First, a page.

Do retail collaborations with resale blur the lines?

So as avid fans of resale you have probably heard the news about retailers entering the resale space either on their own or using ThredUp's resale platform. 

What do you think about big retailers such as Macy's J.C. Penney, Gap, Athleta joining the resale space? Do you think it takes away the essence of what traditional resale means?

Take Nordstrom as an example; they announced that they were launching their own resale shop called "See You Tomorrow" where customers can browse "used" apparel via one brick and mortar locale in New York. Nordstrom's definition of "used" is either items that are purchased from Nordstrom but are then returned, or if an item is received by a customer damaged, Nordstrom refurbishes it and it is then made available for sale at "See You Tomorrow". That doesn't sound like traditional resale to us - does it to you? 

Typically (and we appreciate things are forever evolving) an individual with a bulging closet would have the option of selling their unwanted items via a bricks and mortar consignment store or now, more typically, via a resale website. But with retailers entering the space does that mean it will push out the individual fabulous closet? 

Could it just be said that big box retailers are attempting to muscle in by using the buzz word "resale" which makes them look cool and sustainable in order to enter the resale space to boost their decline in sales.

Guess we will just have to sit back and watch the chips fall where they may. In the meantime we would love to know what does resale mean to you or what your take is on it all?
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Do you feel better wearing expensive clothes?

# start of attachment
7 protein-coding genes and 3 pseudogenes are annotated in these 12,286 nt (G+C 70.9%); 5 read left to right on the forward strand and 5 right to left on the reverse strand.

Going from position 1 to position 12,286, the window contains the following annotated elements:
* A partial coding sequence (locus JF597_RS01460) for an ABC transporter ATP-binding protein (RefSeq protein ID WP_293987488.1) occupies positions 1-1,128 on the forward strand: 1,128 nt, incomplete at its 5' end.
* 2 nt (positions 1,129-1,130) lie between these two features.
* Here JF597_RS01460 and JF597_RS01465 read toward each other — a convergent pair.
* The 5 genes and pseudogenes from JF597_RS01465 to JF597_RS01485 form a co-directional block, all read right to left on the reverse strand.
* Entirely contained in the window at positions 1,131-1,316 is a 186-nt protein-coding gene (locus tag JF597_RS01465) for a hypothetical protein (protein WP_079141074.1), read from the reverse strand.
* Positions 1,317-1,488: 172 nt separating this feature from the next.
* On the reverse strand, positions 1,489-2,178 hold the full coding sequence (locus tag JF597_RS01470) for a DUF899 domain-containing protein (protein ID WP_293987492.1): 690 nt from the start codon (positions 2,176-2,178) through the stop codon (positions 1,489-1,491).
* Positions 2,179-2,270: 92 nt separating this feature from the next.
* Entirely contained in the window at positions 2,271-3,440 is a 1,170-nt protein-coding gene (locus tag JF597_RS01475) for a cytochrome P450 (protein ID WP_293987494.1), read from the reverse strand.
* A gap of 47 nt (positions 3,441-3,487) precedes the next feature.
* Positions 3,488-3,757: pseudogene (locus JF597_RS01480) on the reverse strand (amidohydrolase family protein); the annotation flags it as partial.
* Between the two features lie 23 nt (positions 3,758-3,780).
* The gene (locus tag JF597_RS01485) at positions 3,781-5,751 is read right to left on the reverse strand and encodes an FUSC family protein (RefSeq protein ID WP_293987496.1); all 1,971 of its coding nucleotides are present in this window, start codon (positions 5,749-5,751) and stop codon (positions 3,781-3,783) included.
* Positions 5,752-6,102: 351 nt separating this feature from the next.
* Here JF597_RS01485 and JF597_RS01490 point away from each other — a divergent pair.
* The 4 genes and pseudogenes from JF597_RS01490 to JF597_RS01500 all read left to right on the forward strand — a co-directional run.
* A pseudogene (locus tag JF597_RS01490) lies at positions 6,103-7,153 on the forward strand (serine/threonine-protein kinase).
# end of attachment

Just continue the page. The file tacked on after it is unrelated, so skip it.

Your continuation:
We know there are many of us who hanker after designer brands. When new collections hit the runway, the high street retailers are busy coming out with their version of that trendsetting skirt, dress or pair of shoes in order to capture the massive market who do not have the bank balance to pay the price of what is on the designer tag.

Why you ask are designer items so expensive? It is without a shadow of a doubt that the innovative design, workmanship, fabric quality, hand-stitching, exclusivity and of course the designer name itself factors into the cost of every item, but there is also the comfort factor; how many of us have tried on a pair of well-made designer shoes and they have felt like slippers? We know we have!

The question is, does wearing an Armani dress or suit make you feel different about yourself versus if you were wearing a high street version? I have to confess, I am a designer girl at heart. Classic styles from Ralph Lauren are my staple, and as for designers shoes, there are too many of them that I love to mention; but of course Manolo Blahnik and Christian Louboutin are up there!